The Marketing, Online & Research Agency for China

Localising For China - Not Always What You Think



Localising Chinese Food & Beverage

As Chinese consumers are becoming more sophisticated, so are their diets.  Increasing awareness of healthy living and food safety issues, coupled with rising affluence is making Chinese more particular about what they eat.  

Food and beverage imports are expected to grow 15% a year to $80 billion by 2018. Yet Chinese still have many different flavour preferences to the consumers in countries these imports are coming from.

A look at the most popular Western food and beverage brands in China is case in point.  Red Bean Green Tea Frappuccino isn't exactly a top seller in Starbucks stores in Seattle, and red date-flavoured crackers from Oreo's Mondalez probably wouldn't go down well in Oklahoma. Many of the big Western companies such as Nestle and Pepsi Co have set up research centres in the Mainland to develop products that appeal to Chinese palettes.

Where to Host Your Chinese Website



Chinese web site

Many websites hosted outside of China are experiencing increasing traffic coming from the Mainland. Although these sites can be optimised for Chinese visitors by providing translations, localised content and familiar payment options, they will only ever win a tiny share of China's rising consumers' spending.

Sites hosted outside of the Mainland load noticeably slower for Chinese surfers. They are less likely to rank well on search engines such as Baidu and Qihoo, and are generally less trusted than sites hosted in Mainland China. Just 3% of China's Internet traffic goes beyond the Great Firewall, and most of it is to the big American dotcoms.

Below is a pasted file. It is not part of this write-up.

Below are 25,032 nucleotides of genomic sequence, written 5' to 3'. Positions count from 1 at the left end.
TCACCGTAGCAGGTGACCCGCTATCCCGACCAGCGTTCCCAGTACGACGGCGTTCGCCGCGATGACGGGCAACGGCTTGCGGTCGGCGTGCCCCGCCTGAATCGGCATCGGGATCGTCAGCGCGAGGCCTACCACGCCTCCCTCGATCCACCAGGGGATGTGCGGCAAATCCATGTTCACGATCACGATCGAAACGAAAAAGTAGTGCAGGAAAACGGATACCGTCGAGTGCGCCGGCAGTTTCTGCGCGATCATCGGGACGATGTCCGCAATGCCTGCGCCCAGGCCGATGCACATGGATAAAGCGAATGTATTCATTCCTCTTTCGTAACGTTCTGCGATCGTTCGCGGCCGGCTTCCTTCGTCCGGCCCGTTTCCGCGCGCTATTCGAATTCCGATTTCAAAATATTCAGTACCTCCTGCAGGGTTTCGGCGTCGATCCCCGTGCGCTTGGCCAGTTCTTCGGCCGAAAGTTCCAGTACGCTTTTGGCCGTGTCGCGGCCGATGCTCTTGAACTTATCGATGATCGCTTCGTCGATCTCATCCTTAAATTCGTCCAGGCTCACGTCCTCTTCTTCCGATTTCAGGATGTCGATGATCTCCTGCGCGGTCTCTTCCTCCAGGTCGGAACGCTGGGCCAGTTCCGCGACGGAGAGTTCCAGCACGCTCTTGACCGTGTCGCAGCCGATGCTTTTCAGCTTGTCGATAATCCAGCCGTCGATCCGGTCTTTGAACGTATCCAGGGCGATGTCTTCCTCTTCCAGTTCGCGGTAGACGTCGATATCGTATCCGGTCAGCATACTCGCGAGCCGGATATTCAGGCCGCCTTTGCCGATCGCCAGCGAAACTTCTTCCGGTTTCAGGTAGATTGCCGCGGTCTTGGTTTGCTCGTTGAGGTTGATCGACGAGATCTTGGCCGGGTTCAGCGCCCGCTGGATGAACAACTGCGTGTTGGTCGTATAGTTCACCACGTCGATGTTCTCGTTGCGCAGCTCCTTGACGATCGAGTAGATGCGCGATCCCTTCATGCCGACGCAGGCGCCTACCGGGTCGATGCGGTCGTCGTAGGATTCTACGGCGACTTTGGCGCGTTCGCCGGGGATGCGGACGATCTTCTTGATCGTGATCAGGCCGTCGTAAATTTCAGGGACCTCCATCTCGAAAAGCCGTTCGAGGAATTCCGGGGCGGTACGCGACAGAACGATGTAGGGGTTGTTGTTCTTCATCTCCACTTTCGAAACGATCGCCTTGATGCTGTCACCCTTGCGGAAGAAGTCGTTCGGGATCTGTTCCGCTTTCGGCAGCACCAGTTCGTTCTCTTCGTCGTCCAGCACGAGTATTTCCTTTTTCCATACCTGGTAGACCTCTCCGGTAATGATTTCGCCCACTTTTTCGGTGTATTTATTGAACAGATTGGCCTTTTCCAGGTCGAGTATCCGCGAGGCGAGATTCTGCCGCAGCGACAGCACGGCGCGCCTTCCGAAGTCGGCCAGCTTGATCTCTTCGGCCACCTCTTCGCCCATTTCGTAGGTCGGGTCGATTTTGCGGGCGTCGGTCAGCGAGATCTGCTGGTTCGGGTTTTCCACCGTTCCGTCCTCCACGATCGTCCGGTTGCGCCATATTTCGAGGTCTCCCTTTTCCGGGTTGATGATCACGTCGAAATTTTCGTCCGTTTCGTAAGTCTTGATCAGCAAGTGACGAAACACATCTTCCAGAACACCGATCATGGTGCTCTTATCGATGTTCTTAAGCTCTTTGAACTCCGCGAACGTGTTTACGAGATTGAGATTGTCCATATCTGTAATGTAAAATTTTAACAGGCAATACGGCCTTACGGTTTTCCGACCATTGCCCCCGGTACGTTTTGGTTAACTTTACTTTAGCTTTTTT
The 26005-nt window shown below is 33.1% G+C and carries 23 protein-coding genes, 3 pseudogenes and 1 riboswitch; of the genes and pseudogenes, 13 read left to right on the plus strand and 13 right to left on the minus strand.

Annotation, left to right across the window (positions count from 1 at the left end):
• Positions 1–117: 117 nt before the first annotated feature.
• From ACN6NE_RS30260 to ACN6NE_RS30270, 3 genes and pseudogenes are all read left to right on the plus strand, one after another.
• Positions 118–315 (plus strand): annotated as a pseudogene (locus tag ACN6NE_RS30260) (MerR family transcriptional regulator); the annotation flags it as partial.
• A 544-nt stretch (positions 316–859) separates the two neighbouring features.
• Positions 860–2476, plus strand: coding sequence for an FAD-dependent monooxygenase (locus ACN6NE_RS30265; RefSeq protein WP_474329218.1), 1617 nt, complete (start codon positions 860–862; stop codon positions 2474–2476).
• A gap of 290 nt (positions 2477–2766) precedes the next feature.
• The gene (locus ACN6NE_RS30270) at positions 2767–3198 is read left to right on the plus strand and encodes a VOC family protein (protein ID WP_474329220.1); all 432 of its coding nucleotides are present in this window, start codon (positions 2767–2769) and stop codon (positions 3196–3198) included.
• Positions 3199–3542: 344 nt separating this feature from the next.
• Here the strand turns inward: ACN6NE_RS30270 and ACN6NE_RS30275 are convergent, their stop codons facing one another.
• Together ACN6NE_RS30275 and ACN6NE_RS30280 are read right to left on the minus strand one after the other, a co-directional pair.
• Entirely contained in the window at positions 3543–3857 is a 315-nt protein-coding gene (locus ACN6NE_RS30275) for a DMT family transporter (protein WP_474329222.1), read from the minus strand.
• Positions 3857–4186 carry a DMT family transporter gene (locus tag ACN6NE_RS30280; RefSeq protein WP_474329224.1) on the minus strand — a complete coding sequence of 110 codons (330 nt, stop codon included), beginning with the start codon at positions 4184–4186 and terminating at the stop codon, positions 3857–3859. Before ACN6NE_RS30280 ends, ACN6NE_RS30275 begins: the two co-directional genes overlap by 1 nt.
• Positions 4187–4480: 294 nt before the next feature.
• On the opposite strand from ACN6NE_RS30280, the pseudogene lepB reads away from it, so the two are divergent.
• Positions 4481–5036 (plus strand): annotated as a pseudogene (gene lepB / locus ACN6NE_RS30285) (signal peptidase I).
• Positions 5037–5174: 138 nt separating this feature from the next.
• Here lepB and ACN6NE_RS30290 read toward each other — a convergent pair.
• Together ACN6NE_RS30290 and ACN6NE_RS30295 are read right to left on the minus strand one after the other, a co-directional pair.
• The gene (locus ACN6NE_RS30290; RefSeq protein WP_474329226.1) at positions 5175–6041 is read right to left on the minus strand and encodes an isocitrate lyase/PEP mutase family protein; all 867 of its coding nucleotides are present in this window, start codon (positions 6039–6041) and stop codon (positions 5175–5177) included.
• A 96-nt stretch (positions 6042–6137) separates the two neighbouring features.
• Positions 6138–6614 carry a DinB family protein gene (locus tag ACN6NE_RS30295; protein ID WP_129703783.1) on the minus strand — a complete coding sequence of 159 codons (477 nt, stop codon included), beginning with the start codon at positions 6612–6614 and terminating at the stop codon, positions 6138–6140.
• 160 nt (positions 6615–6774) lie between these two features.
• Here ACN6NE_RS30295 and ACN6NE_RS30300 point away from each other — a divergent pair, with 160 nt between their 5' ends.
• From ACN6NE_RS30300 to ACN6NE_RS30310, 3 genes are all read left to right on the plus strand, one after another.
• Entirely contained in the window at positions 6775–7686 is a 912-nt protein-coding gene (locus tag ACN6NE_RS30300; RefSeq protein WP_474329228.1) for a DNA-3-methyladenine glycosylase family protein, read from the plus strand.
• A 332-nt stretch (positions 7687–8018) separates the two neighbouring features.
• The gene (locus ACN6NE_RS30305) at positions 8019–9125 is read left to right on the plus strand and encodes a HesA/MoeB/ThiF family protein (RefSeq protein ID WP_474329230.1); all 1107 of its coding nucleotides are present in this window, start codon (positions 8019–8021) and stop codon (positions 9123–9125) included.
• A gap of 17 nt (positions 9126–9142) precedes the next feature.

Businesses Who Do Well in China, Even Without Being in the Government's Good Books



Volkswagen China

The Chinese Government have a dream, and businesses that align with that dream are well placed to prosper. 

For a prospering business, we only need to look to online shopping and specifically Alibaba.  eCommerce is one of the key pillars of China's 12th Five Year Plan, aiding China's transition from an investment-led to a consumption-led economy.  But the Government's support spans deeper than that.  Beijing's official line on its much-publicised "Chinese Dream" is first and foremost about national "rejuvenation" (民族的伟大复兴) and the development of a "comprehensive national power" (综合国力的发展). Nothing represents a strong and rejuvenated China more than its ecommerce sector. 

China's Fashion Industry Trends That Apply Across Many Products



Chinese fashion

Few industries are a barometer for what consumers consider to be "cool" quite like the fashion industry.  Over the past 12-18 months, some interesting fashion trends have been occurring in China that are worth taking note of.

It wasn't long ago when foreign brands had a 'monopoly' on high-end fashion. In October 2012, research from the World Luxury Association found that 86% of Chinese consumers refused to buy luxury products "Made in China" due to the country's reputation for cheap goods.

Enter popular role models such as China's First Lady Peng Liyuan, who wear nothing but Chinese fashion, and that perception has swiftly changed. Mintel research in March this year found 40% of Chinese believe local luxury clothing and shoes provide the same quality. 

China's Health System Provides Plenty of Opportunities



Sick Chinese consumers

A poor environment, unsafe food and unhealthy urban lifestyles are only partly to blame for Chinese consumers' soaring health concerns. One of their most pressing worries is the state health system.